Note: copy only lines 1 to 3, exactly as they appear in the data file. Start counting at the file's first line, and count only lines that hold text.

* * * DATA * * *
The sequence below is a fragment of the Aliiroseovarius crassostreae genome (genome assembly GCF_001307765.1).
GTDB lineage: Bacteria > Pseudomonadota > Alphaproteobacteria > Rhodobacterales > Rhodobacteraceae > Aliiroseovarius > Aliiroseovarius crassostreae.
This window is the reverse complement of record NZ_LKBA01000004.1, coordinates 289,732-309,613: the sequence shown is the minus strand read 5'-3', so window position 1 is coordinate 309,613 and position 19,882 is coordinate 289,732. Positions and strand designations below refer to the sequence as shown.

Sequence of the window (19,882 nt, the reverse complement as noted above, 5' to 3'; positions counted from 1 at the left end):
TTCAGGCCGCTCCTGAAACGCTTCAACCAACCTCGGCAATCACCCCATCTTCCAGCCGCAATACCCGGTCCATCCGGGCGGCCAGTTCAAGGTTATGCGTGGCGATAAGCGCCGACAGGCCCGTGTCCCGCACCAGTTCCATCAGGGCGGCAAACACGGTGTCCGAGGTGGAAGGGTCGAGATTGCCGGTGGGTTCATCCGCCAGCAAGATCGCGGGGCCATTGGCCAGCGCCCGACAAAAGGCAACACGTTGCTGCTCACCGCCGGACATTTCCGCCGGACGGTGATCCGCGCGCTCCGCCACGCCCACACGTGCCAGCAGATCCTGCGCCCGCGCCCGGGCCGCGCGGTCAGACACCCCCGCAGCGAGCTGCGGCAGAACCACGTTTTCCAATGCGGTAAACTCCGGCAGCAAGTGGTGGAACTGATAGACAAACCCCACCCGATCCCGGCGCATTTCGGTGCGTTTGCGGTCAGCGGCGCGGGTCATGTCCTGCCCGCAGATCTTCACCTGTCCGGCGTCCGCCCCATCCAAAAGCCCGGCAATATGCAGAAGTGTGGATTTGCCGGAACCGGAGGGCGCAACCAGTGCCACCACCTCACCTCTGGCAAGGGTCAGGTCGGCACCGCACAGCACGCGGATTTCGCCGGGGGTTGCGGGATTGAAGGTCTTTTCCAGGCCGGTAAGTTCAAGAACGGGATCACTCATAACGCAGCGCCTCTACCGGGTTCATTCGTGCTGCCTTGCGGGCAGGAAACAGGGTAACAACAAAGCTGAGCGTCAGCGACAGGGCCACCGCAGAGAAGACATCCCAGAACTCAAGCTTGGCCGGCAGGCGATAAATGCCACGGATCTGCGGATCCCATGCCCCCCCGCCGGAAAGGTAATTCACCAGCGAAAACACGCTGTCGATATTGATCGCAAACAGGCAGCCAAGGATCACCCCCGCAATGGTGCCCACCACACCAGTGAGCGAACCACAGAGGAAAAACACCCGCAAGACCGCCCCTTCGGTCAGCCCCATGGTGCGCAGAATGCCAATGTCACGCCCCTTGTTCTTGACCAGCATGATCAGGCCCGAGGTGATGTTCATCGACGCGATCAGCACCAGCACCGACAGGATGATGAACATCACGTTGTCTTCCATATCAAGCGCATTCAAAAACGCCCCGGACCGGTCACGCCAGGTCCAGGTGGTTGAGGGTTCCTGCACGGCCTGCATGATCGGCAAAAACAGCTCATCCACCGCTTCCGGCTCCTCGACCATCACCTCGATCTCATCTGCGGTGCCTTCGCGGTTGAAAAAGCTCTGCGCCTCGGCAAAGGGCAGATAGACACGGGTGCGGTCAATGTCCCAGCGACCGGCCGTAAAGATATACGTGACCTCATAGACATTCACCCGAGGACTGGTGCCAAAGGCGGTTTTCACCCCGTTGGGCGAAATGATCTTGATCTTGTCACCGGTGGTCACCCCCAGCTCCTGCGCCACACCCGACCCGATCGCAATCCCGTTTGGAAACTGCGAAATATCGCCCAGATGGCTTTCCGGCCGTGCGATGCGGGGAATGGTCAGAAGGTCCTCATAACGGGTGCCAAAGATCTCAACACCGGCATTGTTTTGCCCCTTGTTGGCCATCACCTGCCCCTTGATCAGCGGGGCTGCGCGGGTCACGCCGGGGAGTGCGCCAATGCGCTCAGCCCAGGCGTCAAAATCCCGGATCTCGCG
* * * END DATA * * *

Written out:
The sequence below is a fragment of the Aliiroseovarius crassostreae genome (genome assembly GCF_001307765.1).
GTDB lineage: Bacteria > Pseudomonadota > Alphaproteobacteria > Rhodobacterales > Rhodobacteraceae > Aliiroseovarius > Aliiroseovarius crassostreae.
This window is the reverse complement of record NZ_LKBA01000004.1, coordinates 289,732-309,613: the sequence shown is the minus strand read 5'-3', so window position 1 is coordinate 309,613 and position 19,882 is coordinate 289,732. Positions and strand designations below refer to the sequence as shown.